In just two months, the Day Report Center has already created a number of positive changes in Raleigh County. 

The Day Report Center, a community-based correctional program, is designed to provide substance abuse treatment, drug testing and educational programs for its clients, as well as community service-related activities for the community. 

In July and August alone, the community service crews from the center collected 6,000 pounds of garbage from illegal dump sites. 

Charles Briscoe, community service supervisor for the Day Report Center, said the crews have recently worked in Glen Morgan and at Beckley’s Babe Ruth Park, collecting litter, weed-eating and removing brush. 

The guys have also assisted One Voice, a faith-based rehabilitation organization, with interior work and brush cutting. 

“A lot of these guys put forth great effort,” Briscoe said. 

Day Report is sometimes assigned by a judge as a condition of bond, but the program can be used in conjunction with home incarceration or probation, or even as a direct sentence.

The center is being led by Jimmy Miller, who has over 20 years experience in law enforcement. Both he and Raleigh County Circuit Court Judge H.L. Kirkpatrick III have expressed their belief in the benefits of the program.

Kirkpatrick said he believes Day Report can help defendants reintegrate into society and become lawful citizens. 

“It really helps a lot of guys,” Briscoe commented. “I’ve seen several success stories. It changes their lives a lot.”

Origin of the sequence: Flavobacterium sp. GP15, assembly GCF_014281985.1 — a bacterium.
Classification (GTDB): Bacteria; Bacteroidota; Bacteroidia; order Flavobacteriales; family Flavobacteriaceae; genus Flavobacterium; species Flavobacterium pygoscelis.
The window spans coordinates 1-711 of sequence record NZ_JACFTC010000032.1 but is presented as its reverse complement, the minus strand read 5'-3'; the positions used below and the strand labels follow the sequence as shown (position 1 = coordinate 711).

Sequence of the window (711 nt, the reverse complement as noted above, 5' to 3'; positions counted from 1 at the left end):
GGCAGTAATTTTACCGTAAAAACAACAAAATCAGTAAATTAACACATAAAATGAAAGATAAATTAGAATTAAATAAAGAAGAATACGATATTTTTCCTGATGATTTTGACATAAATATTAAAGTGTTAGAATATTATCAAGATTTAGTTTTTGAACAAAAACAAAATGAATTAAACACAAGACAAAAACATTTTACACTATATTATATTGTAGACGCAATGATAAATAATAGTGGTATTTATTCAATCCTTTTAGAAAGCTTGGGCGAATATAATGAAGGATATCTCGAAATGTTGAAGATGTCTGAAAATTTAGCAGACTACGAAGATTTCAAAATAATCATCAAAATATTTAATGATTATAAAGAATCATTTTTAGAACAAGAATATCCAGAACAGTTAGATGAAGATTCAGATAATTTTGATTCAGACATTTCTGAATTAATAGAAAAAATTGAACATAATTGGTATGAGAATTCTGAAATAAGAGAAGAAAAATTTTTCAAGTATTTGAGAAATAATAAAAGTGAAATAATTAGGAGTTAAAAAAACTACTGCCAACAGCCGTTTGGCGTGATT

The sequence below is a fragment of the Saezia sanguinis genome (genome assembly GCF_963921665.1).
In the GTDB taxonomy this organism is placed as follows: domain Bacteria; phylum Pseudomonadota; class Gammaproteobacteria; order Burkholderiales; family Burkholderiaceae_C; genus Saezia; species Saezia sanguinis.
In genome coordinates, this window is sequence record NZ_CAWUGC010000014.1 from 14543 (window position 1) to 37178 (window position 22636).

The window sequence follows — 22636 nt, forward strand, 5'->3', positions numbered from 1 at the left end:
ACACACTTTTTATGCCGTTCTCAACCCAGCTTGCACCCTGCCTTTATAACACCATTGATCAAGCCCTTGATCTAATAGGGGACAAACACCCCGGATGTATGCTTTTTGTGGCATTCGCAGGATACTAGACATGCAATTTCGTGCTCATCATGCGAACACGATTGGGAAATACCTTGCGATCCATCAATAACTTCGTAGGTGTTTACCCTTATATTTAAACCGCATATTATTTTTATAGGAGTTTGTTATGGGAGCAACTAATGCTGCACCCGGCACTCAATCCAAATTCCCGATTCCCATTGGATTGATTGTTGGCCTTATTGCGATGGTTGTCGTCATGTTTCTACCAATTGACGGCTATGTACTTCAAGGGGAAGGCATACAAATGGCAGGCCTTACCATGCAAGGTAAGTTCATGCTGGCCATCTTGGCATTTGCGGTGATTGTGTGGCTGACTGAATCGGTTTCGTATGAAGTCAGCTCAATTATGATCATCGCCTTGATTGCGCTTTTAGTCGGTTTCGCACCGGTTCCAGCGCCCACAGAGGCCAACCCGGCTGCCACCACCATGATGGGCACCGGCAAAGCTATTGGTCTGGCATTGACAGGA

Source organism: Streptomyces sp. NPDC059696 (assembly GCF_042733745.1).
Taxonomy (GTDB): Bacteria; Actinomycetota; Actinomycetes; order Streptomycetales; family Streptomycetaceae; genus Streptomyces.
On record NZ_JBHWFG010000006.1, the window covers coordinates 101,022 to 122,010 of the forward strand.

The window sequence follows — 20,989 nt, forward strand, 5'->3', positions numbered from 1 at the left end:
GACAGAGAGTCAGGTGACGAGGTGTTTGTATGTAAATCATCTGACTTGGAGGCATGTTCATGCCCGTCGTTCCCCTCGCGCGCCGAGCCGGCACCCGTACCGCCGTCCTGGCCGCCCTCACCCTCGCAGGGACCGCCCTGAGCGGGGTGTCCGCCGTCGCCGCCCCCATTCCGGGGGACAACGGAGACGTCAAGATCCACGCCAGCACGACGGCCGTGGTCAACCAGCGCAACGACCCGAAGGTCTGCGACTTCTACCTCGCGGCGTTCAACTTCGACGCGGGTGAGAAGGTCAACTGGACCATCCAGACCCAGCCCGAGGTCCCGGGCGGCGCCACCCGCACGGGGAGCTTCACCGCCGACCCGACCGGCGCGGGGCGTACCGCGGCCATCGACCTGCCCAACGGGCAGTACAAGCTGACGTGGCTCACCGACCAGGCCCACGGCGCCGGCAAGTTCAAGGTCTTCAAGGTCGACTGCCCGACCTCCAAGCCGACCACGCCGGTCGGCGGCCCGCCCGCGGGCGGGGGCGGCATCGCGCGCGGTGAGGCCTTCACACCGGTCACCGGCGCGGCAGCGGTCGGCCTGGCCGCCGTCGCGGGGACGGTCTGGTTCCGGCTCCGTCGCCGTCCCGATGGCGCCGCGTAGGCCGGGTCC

One of the Day Report clients, Nick Gillespie of Sophia, said he’s been working with the Community Service division for about a month now. 

“I’ve been removing brush, clearing dump sites for litter control and cutting grass,” Gillespie said. 

He said Day Report can be difficult at times, but he enjoys the manual labor involved in the cleanup projects, and he especially enjoys knowing his work is benefiting the community. 

John Zilinski, Raleigh County Emergency Operations Center director, said he, too, can see the benefits of the program. 

The community service crews have mowed grass and removed brush from several 911 tower sites, landscaped at the 911 Center and helped clean the U.S. Department of Agriculture building obtained by the EOC. 

“When the tornado happened at Ghent, the guys ran wood-chippers to help folks remove debris from their yards,” Zilinski said.

He said the hard-working crews have also helped the EOC erect green street signs.

Mark Wilson, assistant director of the EOC, added, “Once they get fully organized, they’ll be an awesome asset to the community and the county.”

Anyone interested in utilizing the services of the Community Service division may call Jimmy Miller or Charles Briscoe at 304-255-3796.

— E-mail: wholdren@;

follow on Twitter


React to this story: